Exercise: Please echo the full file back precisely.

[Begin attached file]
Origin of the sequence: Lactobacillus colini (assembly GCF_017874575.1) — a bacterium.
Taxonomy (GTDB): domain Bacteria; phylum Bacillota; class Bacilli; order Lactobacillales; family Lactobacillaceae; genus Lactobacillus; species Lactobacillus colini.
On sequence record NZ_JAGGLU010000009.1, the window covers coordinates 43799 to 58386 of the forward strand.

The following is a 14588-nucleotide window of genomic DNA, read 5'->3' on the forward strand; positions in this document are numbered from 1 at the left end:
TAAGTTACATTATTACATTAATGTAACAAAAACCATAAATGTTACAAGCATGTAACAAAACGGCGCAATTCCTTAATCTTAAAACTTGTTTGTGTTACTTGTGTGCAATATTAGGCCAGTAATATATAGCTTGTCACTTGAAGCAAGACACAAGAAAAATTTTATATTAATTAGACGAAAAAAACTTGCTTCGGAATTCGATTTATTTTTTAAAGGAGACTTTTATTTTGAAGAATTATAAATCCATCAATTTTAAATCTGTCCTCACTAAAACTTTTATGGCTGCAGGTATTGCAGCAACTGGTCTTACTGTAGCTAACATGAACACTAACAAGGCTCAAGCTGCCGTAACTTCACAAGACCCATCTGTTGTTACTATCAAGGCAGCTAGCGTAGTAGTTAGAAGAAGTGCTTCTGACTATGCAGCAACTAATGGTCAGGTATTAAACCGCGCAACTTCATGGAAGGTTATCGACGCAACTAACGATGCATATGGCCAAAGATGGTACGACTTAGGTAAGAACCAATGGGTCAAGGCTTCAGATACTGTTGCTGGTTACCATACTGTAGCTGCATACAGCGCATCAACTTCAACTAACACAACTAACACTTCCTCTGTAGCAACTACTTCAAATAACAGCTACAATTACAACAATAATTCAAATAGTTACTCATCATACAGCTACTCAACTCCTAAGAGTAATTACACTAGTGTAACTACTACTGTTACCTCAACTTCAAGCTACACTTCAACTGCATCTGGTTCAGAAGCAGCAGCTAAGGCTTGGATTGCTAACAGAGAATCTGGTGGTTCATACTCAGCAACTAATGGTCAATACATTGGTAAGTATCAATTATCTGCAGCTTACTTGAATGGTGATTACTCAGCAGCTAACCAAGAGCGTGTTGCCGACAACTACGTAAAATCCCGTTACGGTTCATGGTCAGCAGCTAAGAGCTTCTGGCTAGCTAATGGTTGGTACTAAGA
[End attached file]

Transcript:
Origin of the sequence: Lactobacillus colini (assembly GCF_017874575.1) — a bacterium.
Taxonomy (GTDB): domain Bacteria; phylum Bacillota; class Bacilli; order Lactobacillales; family Lactobacillaceae; genus Lactobacillus; species Lactobacillus colini.
On sequence record NZ_JAGGLU010000009.1, the window covers coordinates 43799 to 58386 of the forward strand.

The following is a 14588-nucleotide window of genomic DNA, read 5'->3' on the forward strand; positions in this document are numbered from 1 at the left end:
TAAGTTACATTATTACATTAATGTAACAAAAACCATAAATGTTACAAGCATGTAACAAAACGGCGCAATTCCTTAATCTTAAAACTTGTTTGTGTTACTTGTGTGCAATATTAGGCCAGTAATATATAGCTTGTCACTTGAAGCAAGACACAAGAAAAATTTTATATTAATTAGACGAAAAAAACTTGCTTCGGAATTCGATTTATTTTTTAAAGGAGACTTTTATTTTGAAGAATTATAAATCCATCAATTTTAAATCTGTCCTCACTAAAACTTTTATGGCTGCAGGTATTGCAGCAACTGGTCTTACTGTAGCTAACATGAACACTAACAAGGCTCAAGCTGCCGTAACTTCACAAGACCCATCTGTTGTTACTATCAAGGCAGCTAGCGTAGTAGTTAGAAGAAGTGCTTCTGACTATGCAGCAACTAATGGTCAGGTATTAAACCGCGCAACTTCATGGAAGGTTATCGACGCAACTAACGATGCATATGGCCAAAGATGGTACGACTTAGGTAAGAACCAATGGGTCAAGGCTTCAGATACTGTTGCTGGTTACCATACTGTAGCTGCATACAGCGCATCAACTTCAACTAACACAACTAACACTTCCTCTGTAGCAACTACTTCAAATAACAGCTACAATTACAACAATAATTCAAATAGTTACTCATCATACAGCTACTCAACTCCTAAGAGTAATTACACTAGTGTAACTACTACTGTTACCTCAACTTCAAGCTACACTTCAACTGCATCTGGTTCAGAAGCAGCAGCTAAGGCTTGGATTGCTAACAGAGAATCTGGTGGTTCATACTCAGCAACTAATGGTCAATACATTGGTAAGTATCAATTATCTGCAGCTTACTTGAATGGTGATTACTCAGCAGCTAACCAAGAGCGTGTTGCCGACAACTACGTAAAATCCCGTTACGGTTCATGGTCAGCAGCTAAGAGCTTCTGGCTAGCTAATGGTTGGTACTAAGA